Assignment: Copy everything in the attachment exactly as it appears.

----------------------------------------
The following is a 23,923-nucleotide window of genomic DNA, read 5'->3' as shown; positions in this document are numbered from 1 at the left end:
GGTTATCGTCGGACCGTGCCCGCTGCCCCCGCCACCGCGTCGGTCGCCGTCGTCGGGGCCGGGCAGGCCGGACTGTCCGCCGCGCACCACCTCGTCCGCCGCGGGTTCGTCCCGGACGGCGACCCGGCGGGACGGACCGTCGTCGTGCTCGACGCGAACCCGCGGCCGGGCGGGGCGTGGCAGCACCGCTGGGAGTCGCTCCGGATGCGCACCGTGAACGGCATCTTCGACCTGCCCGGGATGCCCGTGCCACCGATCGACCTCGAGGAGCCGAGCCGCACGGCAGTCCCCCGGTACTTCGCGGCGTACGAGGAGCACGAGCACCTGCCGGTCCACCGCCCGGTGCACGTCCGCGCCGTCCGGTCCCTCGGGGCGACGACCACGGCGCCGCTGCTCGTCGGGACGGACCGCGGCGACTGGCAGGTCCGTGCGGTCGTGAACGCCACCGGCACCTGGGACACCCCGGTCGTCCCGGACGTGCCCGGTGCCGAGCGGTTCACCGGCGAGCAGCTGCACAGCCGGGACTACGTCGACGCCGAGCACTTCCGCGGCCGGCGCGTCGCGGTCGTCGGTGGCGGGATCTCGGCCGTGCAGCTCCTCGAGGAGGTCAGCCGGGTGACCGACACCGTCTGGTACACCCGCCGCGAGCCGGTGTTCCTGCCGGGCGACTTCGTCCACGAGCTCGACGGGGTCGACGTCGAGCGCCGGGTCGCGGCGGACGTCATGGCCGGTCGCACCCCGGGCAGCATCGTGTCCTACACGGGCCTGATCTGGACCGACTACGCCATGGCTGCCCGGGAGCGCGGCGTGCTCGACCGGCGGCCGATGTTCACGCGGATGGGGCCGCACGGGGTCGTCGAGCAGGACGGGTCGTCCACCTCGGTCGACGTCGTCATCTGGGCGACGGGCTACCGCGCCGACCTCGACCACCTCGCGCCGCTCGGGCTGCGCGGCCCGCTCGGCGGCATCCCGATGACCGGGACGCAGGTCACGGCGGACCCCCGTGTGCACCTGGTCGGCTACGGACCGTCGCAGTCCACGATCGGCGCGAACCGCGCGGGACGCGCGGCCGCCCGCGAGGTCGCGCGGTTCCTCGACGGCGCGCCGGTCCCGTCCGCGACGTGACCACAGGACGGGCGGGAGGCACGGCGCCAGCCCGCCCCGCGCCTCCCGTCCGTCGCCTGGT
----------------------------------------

The following is a 23,923-nucleotide window of genomic DNA, read 5'->3' as shown; positions in this document are numbered from 1 at the left end:
GGTTATCGTCGGACCGTGCCCGCTGCCCCCGCCACCGCGTCGGTCGCCGTCGTCGGGGCCGGGCAGGCCGGACTGTCCGCCGCGCACCACCTCGTCCGCCGCGGGTTCGTCCCGGACGGCGACCCGGCGGGACGGACCGTCGTCGTGCTCGACGCGAACCCGCGGCCGGGCGGGGCGTGGCAGCACCGCTGGGAGTCGCTCCGGATGCGCACCGTGAACGGCATCTTCGACCTGCCCGGGATGCCCGTGCCACCGATCGACCTCGAGGAGCCGAGCCGCACGGCAGTCCCCCGGTACTTCGCGGCGTACGAGGAGCACGAGCACCTGCCGGTCCACCGCCCGGTGCACGTCCGCGCCGTCCGGTCCCTCGGGGCGACGACCACGGCGCCGCTGCTCGTCGGGACGGACCGCGGCGACTGGCAGGTCCGTGCGGTCGTGAACGCCACCGGCACCTGGGACACCCCGGTCGTCCCGGACGTGCCCGGTGCCGAGCGGTTCACCGGCGAGCAGCTGCACAGCCGGGACTACGTCGACGCCGAGCACTTCCGCGGCCGGCGCGTCGCGGTCGTCGGTGGCGGGATCTCGGCCGTGCAGCTCCTCGAGGAGGTCAGCCGGGTGACCGACACCGTCTGGTACACCCGCCGCGAGCCGGTGTTCCTGCCGGGCGACTTCGTCCACGAGCTCGACGGGGTCGACGTCGAGCGCCGGGTCGCGGCGGACGTCATGGCCGGTCGCACCCCGGGCAGCATCGTGTCCTACACGGGCCTGATCTGGACCGACTACGCCATGGCTGCCCGGGAGCGCGGCGTGCTCGACCGGCGGCCGATGTTCACGCGGATGGGGCCGCACGGGGTCGTCGAGCAGGACGGGTCGTCCACCTCGGTCGACGTCGTCATCTGGGCGACGGGCTACCGCGCCGACCTCGACCACCTCGCGCCGCTCGGGCTGCGCGGCCCGCTCGGCGGCATCCCGATGACCGGGACGCAGGTCACGGCGGACCCCCGTGTGCACCTGGTCGGCTACGGACCGTCGCAGTCCACGATCGGCGCGAACCGCGCGGGACGCGCGGCCGCCCGCGAGGTCGCGCGGTTCCTCGACGGCGCGCCGGTCCCGTCCGCGACGTGACCACAGGACGGGCGGGAGGCACGGCGCCAGCCCGCCCCGCGCCTCCCGTCCGTCGCCTGGT